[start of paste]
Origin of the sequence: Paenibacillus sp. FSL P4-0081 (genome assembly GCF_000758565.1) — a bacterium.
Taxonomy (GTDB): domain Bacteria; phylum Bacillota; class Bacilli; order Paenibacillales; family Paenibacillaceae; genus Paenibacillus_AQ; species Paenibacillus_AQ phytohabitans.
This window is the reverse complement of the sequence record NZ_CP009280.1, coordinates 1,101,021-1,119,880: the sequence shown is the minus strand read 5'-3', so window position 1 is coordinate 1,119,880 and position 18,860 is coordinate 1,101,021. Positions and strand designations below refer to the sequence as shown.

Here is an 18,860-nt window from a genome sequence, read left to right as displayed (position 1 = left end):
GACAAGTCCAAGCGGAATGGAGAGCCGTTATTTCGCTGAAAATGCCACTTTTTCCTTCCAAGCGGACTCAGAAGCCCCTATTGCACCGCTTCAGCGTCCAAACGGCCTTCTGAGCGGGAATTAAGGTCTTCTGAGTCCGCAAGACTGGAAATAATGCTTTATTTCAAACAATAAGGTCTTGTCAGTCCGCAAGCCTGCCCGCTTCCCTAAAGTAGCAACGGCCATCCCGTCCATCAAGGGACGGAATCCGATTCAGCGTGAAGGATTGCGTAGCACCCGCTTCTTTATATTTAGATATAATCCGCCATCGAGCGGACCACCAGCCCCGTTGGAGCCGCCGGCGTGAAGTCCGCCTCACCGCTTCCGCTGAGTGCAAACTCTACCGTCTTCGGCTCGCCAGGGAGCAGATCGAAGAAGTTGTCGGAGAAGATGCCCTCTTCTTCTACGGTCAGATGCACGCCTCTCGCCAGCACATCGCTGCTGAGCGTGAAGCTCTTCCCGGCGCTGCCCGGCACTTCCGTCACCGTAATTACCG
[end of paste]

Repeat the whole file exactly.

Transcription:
Origin of the sequence: Paenibacillus sp. FSL P4-0081 (genome assembly GCF_000758565.1) — a bacterium.
Taxonomy (GTDB): domain Bacteria; phylum Bacillota; class Bacilli; order Paenibacillales; family Paenibacillaceae; genus Paenibacillus_AQ; species Paenibacillus_AQ phytohabitans.
This window is the reverse complement of the sequence record NZ_CP009280.1, coordinates 1,101,021-1,119,880: the sequence shown is the minus strand read 5'-3', so window position 1 is coordinate 1,119,880 and position 18,860 is coordinate 1,101,021. Positions and strand designations below refer to the sequence as shown.

Here is an 18,860-nt window from a genome sequence, read left to right as displayed (position 1 = left end):
GACAAGTCCAAGCGGAATGGAGAGCCGTTATTTCGCTGAAAATGCCACTTTTTCCTTCCAAGCGGACTCAGAAGCCCCTATTGCACCGCTTCAGCGTCCAAACGGCCTTCTGAGCGGGAATTAAGGTCTTCTGAGTCCGCAAGACTGGAAATAATGCTTTATTTCAAACAATAAGGTCTTGTCAGTCCGCAAGCCTGCCCGCTTCCCTAAAGTAGCAACGGCCATCCCGTCCATCAAGGGACGGAATCCGATTCAGCGTGAAGGATTGCGTAGCACCCGCTTCTTTATATTTAGATATAATCCGCCATCGAGCGGACCACCAGCCCCGTTGGAGCCGCCGGCGTGAAGTCCGCCTCACCGCTTCCGCTGAGTGCAAACTCTACCGTCTTCGGCTCGCCAGGGAGCAGATCGAAGAAGTTGTCGGAGAAGATGCCCTCTTCTTCTACGGTCAGATGCACGCCTCTCGCCAGCACATCGCTGCTGAGCGTGAAGCTCTTCCCGGCGCTGCCCGGCACTTCCGTCACCGTAATTACCG